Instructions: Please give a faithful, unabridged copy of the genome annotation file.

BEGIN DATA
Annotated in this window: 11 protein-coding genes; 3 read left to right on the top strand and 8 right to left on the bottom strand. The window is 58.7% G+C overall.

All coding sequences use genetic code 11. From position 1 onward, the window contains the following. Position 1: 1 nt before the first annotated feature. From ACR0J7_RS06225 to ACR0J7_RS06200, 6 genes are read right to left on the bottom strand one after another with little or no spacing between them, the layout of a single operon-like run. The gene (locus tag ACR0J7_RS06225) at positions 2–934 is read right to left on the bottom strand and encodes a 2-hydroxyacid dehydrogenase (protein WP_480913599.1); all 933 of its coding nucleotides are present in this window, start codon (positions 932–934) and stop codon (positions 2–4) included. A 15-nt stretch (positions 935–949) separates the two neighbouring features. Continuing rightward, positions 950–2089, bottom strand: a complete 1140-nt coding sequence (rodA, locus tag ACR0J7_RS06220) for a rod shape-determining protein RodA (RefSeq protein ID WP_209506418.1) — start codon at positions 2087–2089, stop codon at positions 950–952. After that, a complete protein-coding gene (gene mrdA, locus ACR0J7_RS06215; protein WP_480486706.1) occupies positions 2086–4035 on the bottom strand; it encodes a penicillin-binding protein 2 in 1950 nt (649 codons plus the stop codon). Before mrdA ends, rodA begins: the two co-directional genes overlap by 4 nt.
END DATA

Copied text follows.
Annotated in this window: 11 protein-coding genes; 3 read left to right on the top strand and 8 right to left on the bottom strand. The window is 58.7% G+C overall.

All coding sequences use genetic code 11. From position 1 onward, the window contains the following. Position 1: 1 nt before the first annotated feature. From ACR0J7_RS06225 to ACR0J7_RS06200, 6 genes are read right to left on the bottom strand one after another with little or no spacing between them, the layout of a single operon-like run. The gene (locus tag ACR0J7_RS06225) at positions 2–934 is read right to left on the bottom strand and encodes a 2-hydroxyacid dehydrogenase (protein WP_480913599.1); all 933 of its coding nucleotides are present in this window, start codon (positions 932–934) and stop codon (positions 2–4) included. A 15-nt stretch (positions 935–949) separates the two neighbouring features. Continuing rightward, positions 950–2089, bottom strand: a complete 1140-nt coding sequence (rodA, locus tag ACR0J7_RS06220) for a rod shape-determining protein RodA (RefSeq protein ID WP_209506418.1) — start codon at positions 2087–2089, stop codon at positions 950–952. After that, a complete protein-coding gene (gene mrdA, locus ACR0J7_RS06215; protein WP_480486706.1) occupies positions 2086–4035 on the bottom strand; it encodes a penicillin-binding protein 2 in 1950 nt (649 codons plus the stop codon). Before mrdA ends, rodA begins: the two co-directional genes overlap by 4 nt.